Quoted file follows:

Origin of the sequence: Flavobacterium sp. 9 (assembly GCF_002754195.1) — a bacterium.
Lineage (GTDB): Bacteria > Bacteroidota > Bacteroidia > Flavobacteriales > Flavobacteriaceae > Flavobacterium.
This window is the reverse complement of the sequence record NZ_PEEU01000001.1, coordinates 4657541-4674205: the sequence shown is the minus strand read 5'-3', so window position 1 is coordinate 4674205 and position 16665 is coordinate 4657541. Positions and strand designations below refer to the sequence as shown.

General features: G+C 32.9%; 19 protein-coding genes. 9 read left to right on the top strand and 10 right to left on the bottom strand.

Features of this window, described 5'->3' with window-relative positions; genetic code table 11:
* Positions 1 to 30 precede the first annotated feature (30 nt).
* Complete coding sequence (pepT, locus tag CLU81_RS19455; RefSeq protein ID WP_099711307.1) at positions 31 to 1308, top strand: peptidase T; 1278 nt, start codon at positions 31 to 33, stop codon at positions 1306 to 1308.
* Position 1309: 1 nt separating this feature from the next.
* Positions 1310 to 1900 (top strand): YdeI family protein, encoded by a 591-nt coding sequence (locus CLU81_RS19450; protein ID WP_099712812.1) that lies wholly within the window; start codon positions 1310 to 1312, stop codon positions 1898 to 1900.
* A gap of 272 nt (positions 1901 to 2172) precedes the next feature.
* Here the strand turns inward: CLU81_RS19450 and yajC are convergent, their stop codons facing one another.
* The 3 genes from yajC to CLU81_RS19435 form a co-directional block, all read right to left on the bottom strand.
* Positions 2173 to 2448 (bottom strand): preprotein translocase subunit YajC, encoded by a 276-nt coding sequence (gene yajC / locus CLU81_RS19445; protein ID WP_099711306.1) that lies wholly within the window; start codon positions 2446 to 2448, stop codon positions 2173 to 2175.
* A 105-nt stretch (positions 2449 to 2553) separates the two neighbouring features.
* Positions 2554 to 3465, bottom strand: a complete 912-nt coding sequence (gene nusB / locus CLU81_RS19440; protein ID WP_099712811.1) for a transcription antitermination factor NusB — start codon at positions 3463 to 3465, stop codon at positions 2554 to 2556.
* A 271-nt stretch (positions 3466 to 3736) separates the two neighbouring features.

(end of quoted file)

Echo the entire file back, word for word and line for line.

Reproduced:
Origin of the sequence: Flavobacterium sp. 9 (assembly GCF_002754195.1) — a bacterium.
Lineage (GTDB): Bacteria > Bacteroidota > Bacteroidia > Flavobacteriales > Flavobacteriaceae > Flavobacterium.
This window is the reverse complement of the sequence record NZ_PEEU01000001.1, coordinates 4657541-4674205: the sequence shown is the minus strand read 5'-3', so window position 1 is coordinate 4674205 and position 16665 is coordinate 4657541. Positions and strand designations below refer to the sequence as shown.

General features: G+C 32.9%; 19 protein-coding genes. 9 read left to right on the top strand and 10 right to left on the bottom strand.

Features of this window, described 5'->3' with window-relative positions; genetic code table 11:
* Positions 1 to 30 precede the first annotated feature (30 nt).
* Complete coding sequence (pepT, locus tag CLU81_RS19455; RefSeq protein ID WP_099711307.1) at positions 31 to 1308, top strand: peptidase T; 1278 nt, start codon at positions 31 to 33, stop codon at positions 1306 to 1308.
* Position 1309: 1 nt separating this feature from the next.
* Positions 1310 to 1900 (top strand): YdeI family protein, encoded by a 591-nt coding sequence (locus CLU81_RS19450; protein ID WP_099712812.1) that lies wholly within the window; start codon positions 1310 to 1312, stop codon positions 1898 to 1900.
* A gap of 272 nt (positions 1901 to 2172) precedes the next feature.
* Here the strand turns inward: CLU81_RS19450 and yajC are convergent, their stop codons facing one another.
* The 3 genes from yajC to CLU81_RS19435 form a co-directional block, all read right to left on the bottom strand.
* Positions 2173 to 2448 (bottom strand): preprotein translocase subunit YajC, encoded by a 276-nt coding sequence (gene yajC / locus CLU81_RS19445; protein ID WP_099711306.1) that lies wholly within the window; start codon positions 2446 to 2448, stop codon positions 2173 to 2175.
* A 105-nt stretch (positions 2449 to 2553) separates the two neighbouring features.
* Positions 2554 to 3465, bottom strand: a complete 912-nt coding sequence (gene nusB / locus CLU81_RS19440; protein ID WP_099712811.1) for a transcription antitermination factor NusB — start codon at positions 3463 to 3465, stop codon at positions 2554 to 2556.
* A 271-nt stretch (positions 3466 to 3736) separates the two neighbouring features.